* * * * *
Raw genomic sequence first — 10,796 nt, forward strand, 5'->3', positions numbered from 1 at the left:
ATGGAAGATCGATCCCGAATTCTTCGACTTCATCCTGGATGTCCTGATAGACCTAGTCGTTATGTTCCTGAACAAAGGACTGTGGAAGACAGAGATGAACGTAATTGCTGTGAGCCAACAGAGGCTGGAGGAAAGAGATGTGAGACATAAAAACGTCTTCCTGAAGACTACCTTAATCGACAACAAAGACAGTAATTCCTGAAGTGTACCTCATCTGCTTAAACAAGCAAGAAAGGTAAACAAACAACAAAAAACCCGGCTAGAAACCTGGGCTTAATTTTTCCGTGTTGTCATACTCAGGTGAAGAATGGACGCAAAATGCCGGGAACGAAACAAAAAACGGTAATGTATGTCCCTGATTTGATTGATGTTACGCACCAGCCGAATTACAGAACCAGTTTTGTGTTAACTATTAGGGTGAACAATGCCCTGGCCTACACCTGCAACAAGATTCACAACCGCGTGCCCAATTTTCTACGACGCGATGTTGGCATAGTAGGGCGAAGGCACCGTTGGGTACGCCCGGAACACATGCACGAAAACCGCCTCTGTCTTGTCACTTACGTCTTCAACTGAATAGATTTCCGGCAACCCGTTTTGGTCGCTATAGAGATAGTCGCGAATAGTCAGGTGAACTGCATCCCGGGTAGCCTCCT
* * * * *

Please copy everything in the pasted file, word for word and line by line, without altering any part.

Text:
Raw genomic sequence first — 10,796 nt, forward strand, 5'->3', positions numbered from 1 at the left:
ATGGAAGATCGATCCCGAATTCTTCGACTTCATCCTGGATGTCCTGATAGACCTAGTCGTTATGTTCCTGAACAAAGGACTGTGGAAGACAGAGATGAACGTAATTGCTGTGAGCCAACAGAGGCTGGAGGAAAGAGATGTGAGACATAAAAACGTCTTCCTGAAGACTACCTTAATCGACAACAAAGACAGTAATTCCTGAAGTGTACCTCATCTGCTTAAACAAGCAAGAAAGGTAAACAAACAACAAAAAACCCGGCTAGAAACCTGGGCTTAATTTTTCCGTGTTGTCATACTCAGGTGAAGAATGGACGCAAAATGCCGGGAACGAAACAAAAAACGGTAATGTATGTCCCTGATTTGATTGATGTTACGCACCAGCCGAATTACAGAACCAGTTTTGTGTTAACTATTAGGGTGAACAATGCCCTGGCCTACACCTGCAACAAGATTCACAACCGCGTGCCCAATTTTCTACGACGCGATGTTGGCATAGTAGGGCGAAGGCACCGTTGGGTACGCCCGGAACACATGCACGAAAACCGCCTCTGTCTTGTCACTTACGTCTTCAACTGAATAGATTTCCGGCAACCCGTTTTGGTCGCTATAGAGATAGTCGCGAATAGTCAGGTGAACTGCATCCCGGGTAGCCTCCT